But do NOT get too excited. Sit back in your chair. The ONLY new landbird split for the entire 2013 list centers on the SAGE SPARROW. It's a GREAT, handsome bird species, no doubt. 

The newly split Bell's Sparrow, this one from Baja California, Mexico, photo by Jorge Montejo via flickr

BUT not a wood-warbler. 

So, ho-hum, here are the details on the split: The old, you're-sooooo 2012 version of the SAGE SPARROW
is now the Sagebrush Sparrow (Artemisiospiza nevadensis) and Bell’s Sparrow (Artemisiospiza belli).

The Bell's species includes the intermediate-looking, interior-California-breeding subspecies called canescens as the scientific name trinomial. Some experts believe this population may eventually be split from Bell’s Sparrow and become a species of its own. Most if not all vagrant records of “Sage Sparrow” in the central and eastern parts of North America relate to Sagebrush Sparrow.

OK, now back to the edge of your chair and out the door with your binoculars as you enjoy the southbound wood-warbler migration. Pinch me, as I'll soon enjoy seven days in WI while searching for wood-warbler dispersers and migrants as I head to the Milwaukee, Ozaukee, and Door County area for birding by myself and with friends.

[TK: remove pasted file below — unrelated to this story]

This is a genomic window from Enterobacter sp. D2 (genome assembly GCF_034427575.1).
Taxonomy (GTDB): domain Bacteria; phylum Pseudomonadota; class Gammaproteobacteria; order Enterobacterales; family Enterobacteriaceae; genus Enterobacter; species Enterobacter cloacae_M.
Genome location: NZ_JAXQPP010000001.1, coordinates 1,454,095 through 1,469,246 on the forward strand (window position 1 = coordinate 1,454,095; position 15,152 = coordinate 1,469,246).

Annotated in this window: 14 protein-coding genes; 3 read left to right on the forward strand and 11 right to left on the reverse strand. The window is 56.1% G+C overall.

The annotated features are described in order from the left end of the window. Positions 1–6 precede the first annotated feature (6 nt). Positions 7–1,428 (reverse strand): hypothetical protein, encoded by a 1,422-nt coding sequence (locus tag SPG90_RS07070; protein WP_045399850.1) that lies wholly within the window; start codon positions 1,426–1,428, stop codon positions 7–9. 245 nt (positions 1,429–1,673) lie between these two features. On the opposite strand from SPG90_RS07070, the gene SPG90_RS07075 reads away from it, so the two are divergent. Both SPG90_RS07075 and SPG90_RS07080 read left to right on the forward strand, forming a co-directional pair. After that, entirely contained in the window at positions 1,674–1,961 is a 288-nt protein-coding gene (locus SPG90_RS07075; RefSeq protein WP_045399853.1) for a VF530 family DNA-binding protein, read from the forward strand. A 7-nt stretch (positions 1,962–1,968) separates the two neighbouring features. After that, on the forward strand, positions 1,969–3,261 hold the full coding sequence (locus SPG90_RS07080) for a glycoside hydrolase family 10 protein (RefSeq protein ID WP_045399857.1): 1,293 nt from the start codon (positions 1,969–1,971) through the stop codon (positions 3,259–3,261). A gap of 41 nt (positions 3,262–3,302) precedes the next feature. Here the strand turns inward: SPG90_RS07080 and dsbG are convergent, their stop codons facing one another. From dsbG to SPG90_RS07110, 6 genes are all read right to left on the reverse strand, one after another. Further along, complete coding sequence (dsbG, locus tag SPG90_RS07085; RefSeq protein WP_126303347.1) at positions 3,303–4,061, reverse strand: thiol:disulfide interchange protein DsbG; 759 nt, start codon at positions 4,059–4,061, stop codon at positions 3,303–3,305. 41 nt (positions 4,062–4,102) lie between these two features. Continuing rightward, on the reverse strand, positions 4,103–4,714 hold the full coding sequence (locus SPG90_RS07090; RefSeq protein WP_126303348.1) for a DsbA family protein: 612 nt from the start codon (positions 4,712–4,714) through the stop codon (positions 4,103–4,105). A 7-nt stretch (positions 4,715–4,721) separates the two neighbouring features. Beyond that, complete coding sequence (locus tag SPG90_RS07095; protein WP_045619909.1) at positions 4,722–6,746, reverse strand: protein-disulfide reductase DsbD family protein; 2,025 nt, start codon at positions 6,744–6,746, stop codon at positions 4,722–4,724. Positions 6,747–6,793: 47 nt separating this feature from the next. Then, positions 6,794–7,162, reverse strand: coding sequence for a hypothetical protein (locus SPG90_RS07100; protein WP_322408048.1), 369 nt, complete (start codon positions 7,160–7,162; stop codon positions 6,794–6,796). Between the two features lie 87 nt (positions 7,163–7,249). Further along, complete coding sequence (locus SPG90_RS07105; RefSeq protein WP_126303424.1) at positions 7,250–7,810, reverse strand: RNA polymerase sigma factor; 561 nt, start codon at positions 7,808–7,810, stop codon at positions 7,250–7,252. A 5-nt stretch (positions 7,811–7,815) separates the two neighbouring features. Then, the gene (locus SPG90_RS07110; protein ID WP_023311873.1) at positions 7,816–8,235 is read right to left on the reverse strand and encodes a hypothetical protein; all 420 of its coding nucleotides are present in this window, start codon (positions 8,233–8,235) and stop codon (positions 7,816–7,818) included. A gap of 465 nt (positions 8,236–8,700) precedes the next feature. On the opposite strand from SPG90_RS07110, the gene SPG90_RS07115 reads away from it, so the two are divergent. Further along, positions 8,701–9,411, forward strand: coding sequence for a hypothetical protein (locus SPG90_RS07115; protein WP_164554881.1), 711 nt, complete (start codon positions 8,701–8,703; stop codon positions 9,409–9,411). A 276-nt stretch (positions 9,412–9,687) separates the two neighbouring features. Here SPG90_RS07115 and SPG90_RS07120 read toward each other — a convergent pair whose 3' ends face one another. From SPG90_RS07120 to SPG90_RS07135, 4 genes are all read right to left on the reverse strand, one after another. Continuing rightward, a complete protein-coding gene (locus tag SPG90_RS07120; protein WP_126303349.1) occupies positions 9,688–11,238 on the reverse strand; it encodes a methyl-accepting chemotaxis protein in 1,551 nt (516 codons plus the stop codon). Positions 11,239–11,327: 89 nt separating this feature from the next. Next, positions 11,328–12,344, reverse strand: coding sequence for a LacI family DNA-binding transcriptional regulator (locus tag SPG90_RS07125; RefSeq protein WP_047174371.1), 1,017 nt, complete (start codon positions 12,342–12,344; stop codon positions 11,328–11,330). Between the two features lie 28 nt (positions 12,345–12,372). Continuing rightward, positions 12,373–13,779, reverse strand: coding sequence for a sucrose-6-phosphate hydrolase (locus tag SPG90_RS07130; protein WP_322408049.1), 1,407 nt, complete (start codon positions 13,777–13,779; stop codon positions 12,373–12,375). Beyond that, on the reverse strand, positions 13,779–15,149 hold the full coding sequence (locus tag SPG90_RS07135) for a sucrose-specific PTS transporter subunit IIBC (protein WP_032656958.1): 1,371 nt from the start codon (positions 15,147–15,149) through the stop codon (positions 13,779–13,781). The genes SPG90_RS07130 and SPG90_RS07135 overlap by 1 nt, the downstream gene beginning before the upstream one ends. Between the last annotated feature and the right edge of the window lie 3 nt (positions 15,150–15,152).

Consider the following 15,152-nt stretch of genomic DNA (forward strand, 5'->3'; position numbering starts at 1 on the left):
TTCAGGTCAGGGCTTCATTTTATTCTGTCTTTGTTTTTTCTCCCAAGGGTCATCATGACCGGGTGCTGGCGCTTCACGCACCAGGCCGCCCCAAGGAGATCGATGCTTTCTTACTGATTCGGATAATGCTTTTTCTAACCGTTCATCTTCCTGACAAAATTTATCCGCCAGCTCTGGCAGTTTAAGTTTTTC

(Err, I must admit, some day soon, I'll again be able to lead tours there in the spring and fall....For now, it's a mere personal foray and no tours or classes scheduled, BUT feel free to tempt me by contacting me, if you wish: danieledelstein at att dot net....and warblerwatch dot com)

Thanks to the ABA's Michael Retter who helped me read and learn about the aforementioned split. He's a treasure and his writing is easily found at the ABA birding blog:

Sunday, August 11, 2013

Yellow-rumped Warbler split opinion? Why? (i.e., Why does the American Ornithological Union (AOU) and the International Ornithological Union (IOC) split their opinion as to whether the YRWA warrants splitting into full species or should remain as subspecies)?

Andrea, your question to the Warbler Guy (above) shows me you are as passionate about warblers as me.

So put on your Focus Cap for a few seconds of intense reading pleasure that aims to educate:

As brief background, in 2011 the AOU voted down a measure that would have split Yellow-Rumped Warbler into two, three or four species*.

(Audubon's Yellow-rumped subspecies appears in photo.)

As many of you already know, the Yellow-rumped Warbler currently occurs as four subspecies, according to many researchers: the “Myrtle” group (coronata), and the “Audubon’s” group (auduboni), “Black-fronted” (nigrifrons), and “Goldman’s” (goldmani)